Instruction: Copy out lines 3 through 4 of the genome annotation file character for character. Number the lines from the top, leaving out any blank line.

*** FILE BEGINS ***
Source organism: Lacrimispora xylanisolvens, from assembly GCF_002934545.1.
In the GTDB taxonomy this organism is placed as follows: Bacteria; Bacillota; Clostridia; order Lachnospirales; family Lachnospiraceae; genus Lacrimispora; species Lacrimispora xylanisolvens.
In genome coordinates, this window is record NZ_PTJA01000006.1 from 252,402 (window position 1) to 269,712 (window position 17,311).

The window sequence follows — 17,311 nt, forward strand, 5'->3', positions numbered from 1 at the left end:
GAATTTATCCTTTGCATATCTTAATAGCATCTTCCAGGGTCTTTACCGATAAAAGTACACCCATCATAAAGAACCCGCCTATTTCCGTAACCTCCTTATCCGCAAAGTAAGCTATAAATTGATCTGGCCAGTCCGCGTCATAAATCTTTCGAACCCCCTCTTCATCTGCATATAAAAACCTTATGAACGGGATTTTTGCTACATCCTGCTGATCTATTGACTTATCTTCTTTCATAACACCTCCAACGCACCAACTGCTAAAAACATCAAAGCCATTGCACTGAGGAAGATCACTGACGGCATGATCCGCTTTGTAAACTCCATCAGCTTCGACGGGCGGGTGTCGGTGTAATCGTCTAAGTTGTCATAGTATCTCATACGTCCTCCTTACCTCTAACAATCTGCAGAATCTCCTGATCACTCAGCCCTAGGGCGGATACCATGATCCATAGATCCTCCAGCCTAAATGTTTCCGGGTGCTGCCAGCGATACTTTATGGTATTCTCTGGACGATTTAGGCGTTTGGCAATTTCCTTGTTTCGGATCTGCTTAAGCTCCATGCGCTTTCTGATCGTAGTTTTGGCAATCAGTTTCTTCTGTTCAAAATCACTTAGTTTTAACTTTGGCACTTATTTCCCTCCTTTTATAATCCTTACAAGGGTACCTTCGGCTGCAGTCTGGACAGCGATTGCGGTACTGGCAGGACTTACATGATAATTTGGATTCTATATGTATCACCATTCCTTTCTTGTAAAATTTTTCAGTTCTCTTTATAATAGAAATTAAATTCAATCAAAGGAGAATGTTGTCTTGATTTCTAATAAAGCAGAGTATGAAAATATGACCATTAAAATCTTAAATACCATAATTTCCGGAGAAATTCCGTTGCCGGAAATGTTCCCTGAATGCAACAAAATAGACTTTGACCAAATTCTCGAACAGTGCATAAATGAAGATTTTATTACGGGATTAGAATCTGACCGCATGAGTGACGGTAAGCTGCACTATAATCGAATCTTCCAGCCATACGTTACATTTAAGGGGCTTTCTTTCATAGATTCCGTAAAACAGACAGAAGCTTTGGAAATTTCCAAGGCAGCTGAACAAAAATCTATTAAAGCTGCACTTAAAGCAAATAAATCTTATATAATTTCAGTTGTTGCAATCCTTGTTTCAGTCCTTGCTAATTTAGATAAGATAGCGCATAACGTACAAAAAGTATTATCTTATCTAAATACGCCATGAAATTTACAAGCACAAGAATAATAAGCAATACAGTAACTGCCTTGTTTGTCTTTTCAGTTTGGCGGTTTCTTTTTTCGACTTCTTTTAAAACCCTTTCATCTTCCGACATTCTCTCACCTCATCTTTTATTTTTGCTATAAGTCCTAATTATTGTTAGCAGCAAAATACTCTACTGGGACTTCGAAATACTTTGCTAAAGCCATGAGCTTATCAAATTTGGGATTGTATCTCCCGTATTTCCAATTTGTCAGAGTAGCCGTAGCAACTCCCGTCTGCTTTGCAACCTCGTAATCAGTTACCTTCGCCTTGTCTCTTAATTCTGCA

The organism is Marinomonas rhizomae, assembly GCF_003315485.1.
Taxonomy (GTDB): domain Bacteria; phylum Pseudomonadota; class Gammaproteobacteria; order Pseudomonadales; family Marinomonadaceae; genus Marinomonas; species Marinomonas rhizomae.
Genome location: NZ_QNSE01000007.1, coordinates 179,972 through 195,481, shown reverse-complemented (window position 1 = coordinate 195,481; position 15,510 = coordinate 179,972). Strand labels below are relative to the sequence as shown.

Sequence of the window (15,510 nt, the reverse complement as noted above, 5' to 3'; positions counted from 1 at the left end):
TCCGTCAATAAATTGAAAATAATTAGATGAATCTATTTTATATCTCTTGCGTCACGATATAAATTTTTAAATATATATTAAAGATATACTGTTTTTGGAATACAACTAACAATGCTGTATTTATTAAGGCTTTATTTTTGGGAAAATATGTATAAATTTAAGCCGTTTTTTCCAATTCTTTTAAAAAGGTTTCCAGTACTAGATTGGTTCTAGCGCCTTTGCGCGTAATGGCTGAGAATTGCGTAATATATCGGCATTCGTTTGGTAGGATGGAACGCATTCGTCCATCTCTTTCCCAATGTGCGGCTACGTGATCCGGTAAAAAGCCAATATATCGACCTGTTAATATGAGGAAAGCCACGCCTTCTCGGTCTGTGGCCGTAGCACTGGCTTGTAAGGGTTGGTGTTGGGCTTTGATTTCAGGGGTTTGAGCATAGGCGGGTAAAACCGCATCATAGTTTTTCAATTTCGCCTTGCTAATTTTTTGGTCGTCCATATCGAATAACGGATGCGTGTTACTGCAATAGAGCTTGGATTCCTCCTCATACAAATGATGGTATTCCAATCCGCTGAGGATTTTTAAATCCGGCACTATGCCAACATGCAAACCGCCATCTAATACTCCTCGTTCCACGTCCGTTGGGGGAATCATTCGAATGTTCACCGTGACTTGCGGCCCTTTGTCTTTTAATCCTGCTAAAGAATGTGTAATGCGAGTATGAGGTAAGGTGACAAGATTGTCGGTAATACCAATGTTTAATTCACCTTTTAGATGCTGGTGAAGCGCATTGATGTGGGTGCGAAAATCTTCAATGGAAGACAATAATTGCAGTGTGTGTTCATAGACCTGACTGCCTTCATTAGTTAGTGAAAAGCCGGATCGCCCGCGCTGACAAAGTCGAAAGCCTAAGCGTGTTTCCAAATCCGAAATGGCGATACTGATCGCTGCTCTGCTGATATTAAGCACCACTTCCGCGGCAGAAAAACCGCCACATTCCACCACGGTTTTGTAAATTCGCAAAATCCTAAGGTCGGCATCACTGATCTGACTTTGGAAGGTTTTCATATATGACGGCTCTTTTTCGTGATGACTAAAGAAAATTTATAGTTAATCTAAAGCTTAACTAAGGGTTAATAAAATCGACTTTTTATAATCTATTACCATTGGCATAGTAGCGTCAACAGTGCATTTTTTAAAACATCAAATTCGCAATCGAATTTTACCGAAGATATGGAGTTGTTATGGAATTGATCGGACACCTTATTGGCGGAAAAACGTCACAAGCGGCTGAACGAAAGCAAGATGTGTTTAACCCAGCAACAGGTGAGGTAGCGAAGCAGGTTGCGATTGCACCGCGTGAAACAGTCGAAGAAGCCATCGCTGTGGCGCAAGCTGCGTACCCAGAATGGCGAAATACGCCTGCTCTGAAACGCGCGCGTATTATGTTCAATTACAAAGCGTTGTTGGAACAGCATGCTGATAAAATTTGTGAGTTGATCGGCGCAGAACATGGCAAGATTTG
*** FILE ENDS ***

In genome coordinates, this window is record NZ_PTJA01000006.1 from 252,402 (window position 1) to 269,712 (window position 17,311).

The window sequence follows — 17,311 nt, forward strand, 5'->3', positions numbered from 1 at the left end: